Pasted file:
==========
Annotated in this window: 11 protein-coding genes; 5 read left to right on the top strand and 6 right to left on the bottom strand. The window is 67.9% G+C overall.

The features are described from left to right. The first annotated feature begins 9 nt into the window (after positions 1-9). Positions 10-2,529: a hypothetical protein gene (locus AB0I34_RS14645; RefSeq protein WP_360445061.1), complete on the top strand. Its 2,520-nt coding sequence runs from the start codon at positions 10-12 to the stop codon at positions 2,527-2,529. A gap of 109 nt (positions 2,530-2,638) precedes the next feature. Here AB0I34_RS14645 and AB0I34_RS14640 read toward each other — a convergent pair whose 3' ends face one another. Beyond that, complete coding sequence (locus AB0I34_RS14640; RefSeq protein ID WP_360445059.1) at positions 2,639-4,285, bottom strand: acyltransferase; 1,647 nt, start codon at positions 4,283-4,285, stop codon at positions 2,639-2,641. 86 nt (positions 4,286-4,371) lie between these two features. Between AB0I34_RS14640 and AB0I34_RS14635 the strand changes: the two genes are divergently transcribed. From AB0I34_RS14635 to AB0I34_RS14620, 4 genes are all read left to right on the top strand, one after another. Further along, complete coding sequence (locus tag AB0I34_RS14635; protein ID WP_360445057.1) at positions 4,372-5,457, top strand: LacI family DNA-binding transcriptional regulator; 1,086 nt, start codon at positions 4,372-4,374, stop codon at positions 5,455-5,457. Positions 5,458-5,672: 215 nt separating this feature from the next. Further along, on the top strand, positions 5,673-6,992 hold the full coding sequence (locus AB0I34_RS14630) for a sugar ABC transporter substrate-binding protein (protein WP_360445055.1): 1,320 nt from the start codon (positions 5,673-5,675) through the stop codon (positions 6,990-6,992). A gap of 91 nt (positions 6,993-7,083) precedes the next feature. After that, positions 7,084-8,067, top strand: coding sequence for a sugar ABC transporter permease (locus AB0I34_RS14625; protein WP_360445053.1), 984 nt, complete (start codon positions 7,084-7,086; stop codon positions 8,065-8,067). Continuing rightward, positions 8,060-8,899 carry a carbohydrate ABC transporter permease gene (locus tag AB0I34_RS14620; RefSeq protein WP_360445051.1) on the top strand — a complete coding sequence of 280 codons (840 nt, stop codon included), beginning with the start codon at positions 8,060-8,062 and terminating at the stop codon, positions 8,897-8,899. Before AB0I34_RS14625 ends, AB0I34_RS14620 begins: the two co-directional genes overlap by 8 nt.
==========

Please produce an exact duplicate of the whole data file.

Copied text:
Annotated in this window: 11 protein-coding genes; 5 read left to right on the top strand and 6 right to left on the bottom strand. The window is 67.9% G+C overall.

The features are described from left to right. The first annotated feature begins 9 nt into the window (after positions 1-9). Positions 10-2,529: a hypothetical protein gene (locus AB0I34_RS14645; RefSeq protein WP_360445061.1), complete on the top strand. Its 2,520-nt coding sequence runs from the start codon at positions 10-12 to the stop codon at positions 2,527-2,529. A gap of 109 nt (positions 2,530-2,638) precedes the next feature. Here AB0I34_RS14645 and AB0I34_RS14640 read toward each other — a convergent pair whose 3' ends face one another. Beyond that, complete coding sequence (locus AB0I34_RS14640; RefSeq protein ID WP_360445059.1) at positions 2,639-4,285, bottom strand: acyltransferase; 1,647 nt, start codon at positions 4,283-4,285, stop codon at positions 2,639-2,641. 86 nt (positions 4,286-4,371) lie between these two features. Between AB0I34_RS14640 and AB0I34_RS14635 the strand changes: the two genes are divergently transcribed. From AB0I34_RS14635 to AB0I34_RS14620, 4 genes are all read left to right on the top strand, one after another. Further along, complete coding sequence (locus tag AB0I34_RS14635; protein ID WP_360445057.1) at positions 4,372-5,457, top strand: LacI family DNA-binding transcriptional regulator; 1,086 nt, start codon at positions 4,372-4,374, stop codon at positions 5,455-5,457. Positions 5,458-5,672: 215 nt separating this feature from the next. Further along, on the top strand, positions 5,673-6,992 hold the full coding sequence (locus AB0I34_RS14630) for a sugar ABC transporter substrate-binding protein (protein WP_360445055.1): 1,320 nt from the start codon (positions 5,673-5,675) through the stop codon (positions 6,990-6,992). A gap of 91 nt (positions 6,993-7,083) precedes the next feature. After that, positions 7,084-8,067, top strand: coding sequence for a sugar ABC transporter permease (locus AB0I34_RS14625; protein WP_360445053.1), 984 nt, complete (start codon positions 7,084-7,086; stop codon positions 8,065-8,067). Continuing rightward, positions 8,060-8,899 carry a carbohydrate ABC transporter permease gene (locus tag AB0I34_RS14620; RefSeq protein WP_360445051.1) on the top strand — a complete coding sequence of 280 codons (840 nt, stop codon included), beginning with the start codon at positions 8,060-8,062 and terminating at the stop codon, positions 8,897-8,899. Before AB0I34_RS14625 ends, AB0I34_RS14620 begins: the two co-directional genes overlap by 8 nt.